Pugging heroics in January 2012 on my agent.

- Combat in general was fun. It was traditional hotbar MMO combat, which is something I like, and having come straight out of WoW's Cata expansion as mentioned above, I was glad to see that fighting mobs was a decent challenge. It wasn't super hard or anything, but if you didn't upgrade your gear every few levels or didn't use utilities such as crowd control or interrupts, you would pay the price, so putting that extra effort in made a noticeable difference and that felt very satisfying.

- Doing PvP as a levelling character was another thing that stood out positively to me, again because of the inevitable comparisons to WoW, which at the time featured no level sync of any kind, but put you into tiny levelling brackets instead, which could result in long waits just so you would end up in a match where you could still barely hit your opponents. SWTOR's Bolster system seemed amazing to me in comparison, plus tanks actually having a role to play in PvP beyond flag carrying was cool too.

- Story and lore were treated with respect and attention to detail. I loved discovering all the little connections between different class stories for example that made it possible to put all the stories together, like a giant puzzle, and see a coherent larger image emerge. (Not to rag on WoW again, but storyline consistency was another thing they messed up big time in Cata.)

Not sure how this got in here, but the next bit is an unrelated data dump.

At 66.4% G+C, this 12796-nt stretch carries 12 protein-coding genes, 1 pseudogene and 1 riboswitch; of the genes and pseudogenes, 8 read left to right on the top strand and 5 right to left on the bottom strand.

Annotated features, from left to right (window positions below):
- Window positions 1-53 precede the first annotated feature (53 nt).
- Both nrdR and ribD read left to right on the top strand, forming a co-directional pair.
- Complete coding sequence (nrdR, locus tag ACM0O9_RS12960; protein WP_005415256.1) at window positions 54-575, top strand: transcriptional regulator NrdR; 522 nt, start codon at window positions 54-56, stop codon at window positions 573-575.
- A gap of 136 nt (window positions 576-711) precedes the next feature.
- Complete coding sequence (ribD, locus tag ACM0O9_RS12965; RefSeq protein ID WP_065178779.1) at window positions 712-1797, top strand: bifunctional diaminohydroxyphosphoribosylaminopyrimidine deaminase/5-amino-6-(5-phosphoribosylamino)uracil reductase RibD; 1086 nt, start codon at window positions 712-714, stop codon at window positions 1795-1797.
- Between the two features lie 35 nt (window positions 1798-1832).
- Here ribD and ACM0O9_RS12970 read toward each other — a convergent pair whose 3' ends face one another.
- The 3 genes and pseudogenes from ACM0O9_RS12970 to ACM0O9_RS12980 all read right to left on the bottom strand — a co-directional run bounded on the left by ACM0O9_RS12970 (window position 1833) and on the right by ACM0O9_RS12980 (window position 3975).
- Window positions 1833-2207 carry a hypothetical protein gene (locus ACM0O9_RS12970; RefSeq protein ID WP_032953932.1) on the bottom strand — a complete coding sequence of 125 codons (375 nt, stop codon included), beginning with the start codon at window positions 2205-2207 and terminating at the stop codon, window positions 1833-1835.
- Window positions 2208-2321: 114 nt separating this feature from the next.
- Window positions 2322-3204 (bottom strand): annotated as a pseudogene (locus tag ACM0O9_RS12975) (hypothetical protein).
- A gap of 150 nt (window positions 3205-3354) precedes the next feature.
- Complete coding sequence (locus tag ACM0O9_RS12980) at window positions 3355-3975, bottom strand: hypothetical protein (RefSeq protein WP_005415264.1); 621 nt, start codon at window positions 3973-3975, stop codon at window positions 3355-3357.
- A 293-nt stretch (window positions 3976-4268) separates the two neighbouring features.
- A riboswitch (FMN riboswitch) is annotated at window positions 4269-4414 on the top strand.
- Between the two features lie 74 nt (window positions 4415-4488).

I could probably come up with more points, but these will do for now. What I'm really trying to highlight is how my view of SWTOR's development over time is almost the opposite of the common narrative of failure and then stabilisation. Again, I'm not denying that the game had issues from a financial point of view. However, to me the reason this happened seemed to have everything to do with Bioware and EA vastly overestimating the size of the niche they were catering to, and nothing with the game's inherent quality.

I'm not really trying to say that SWTOR is an all-around worse game now than it was in 2012 either. I sure am grateful for all those bug fixes and for the fact that the game doesn't crash on me every hour anymore, not to mention the many bits of content as well as quality of life fixes that have been introduced since then. However, as far as those big bullet points go that originally drew me to the game, things have got worse in almost every respect. To go through them in order: